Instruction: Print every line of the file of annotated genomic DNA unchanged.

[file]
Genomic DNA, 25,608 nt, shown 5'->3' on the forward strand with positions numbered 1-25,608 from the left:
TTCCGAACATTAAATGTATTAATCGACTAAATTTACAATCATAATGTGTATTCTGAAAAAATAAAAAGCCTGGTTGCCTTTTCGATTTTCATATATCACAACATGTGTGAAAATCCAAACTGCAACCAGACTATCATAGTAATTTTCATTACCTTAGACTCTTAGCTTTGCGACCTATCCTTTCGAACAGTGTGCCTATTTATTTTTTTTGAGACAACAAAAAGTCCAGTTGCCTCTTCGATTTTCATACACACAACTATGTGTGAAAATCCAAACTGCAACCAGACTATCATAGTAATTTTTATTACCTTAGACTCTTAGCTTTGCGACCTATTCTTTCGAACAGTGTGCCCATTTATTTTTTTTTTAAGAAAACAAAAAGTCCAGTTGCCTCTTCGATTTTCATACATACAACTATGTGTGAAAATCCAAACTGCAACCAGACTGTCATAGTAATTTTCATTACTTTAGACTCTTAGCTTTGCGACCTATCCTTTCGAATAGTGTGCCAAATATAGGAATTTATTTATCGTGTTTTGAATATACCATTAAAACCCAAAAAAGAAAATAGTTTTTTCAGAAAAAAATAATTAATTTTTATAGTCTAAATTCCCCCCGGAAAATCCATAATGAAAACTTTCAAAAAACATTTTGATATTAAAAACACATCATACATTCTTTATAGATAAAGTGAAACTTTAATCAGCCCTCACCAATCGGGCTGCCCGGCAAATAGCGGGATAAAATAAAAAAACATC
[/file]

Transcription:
Genomic DNA, 25,608 nt, shown 5'->3' on the forward strand with positions numbered 1-25,608 from the left:
TTCCGAACATTAAATGTATTAATCGACTAAATTTACAATCATAATGTGTATTCTGAAAAAATAAAAAGCCTGGTTGCCTTTTCGATTTTCATATATCACAACATGTGTGAAAATCCAAACTGCAACCAGACTATCATAGTAATTTTCATTACCTTAGACTCTTAGCTTTGCGACCTATCCTTTCGAACAGTGTGCCTATTTATTTTTTTTGAGACAACAAAAAGTCCAGTTGCCTCTTCGATTTTCATACACACAACTATGTGTGAAAATCCAAACTGCAACCAGACTATCATAGTAATTTTTATTACCTTAGACTCTTAGCTTTGCGACCTATTCTTTCGAACAGTGTGCCCATTTATTTTTTTTTTAAGAAAACAAAAAGTCCAGTTGCCTCTTCGATTTTCATACATACAACTATGTGTGAAAATCCAAACTGCAACCAGACTGTCATAGTAATTTTCATTACTTTAGACTCTTAGCTTTGCGACCTATCCTTTCGAATAGTGTGCCAAATATAGGAATTTATTTATCGTGTTTTGAATATACCATTAAAACCCAAAAAAGAAAATAGTTTTTTCAGAAAAAAATAATTAATTTTTATAGTCTAAATTCCCCCCGGAAAATCCATAATGAAAACTTTCAAAAAACATTTTGATATTAAAAACACATCATACATTCTTTATAGATAAAGTGAAACTTTAATCAGCCCTCACCAATCGGGCTGCCCGGCAAATAGCGGGATAAAATAAAAAAACATC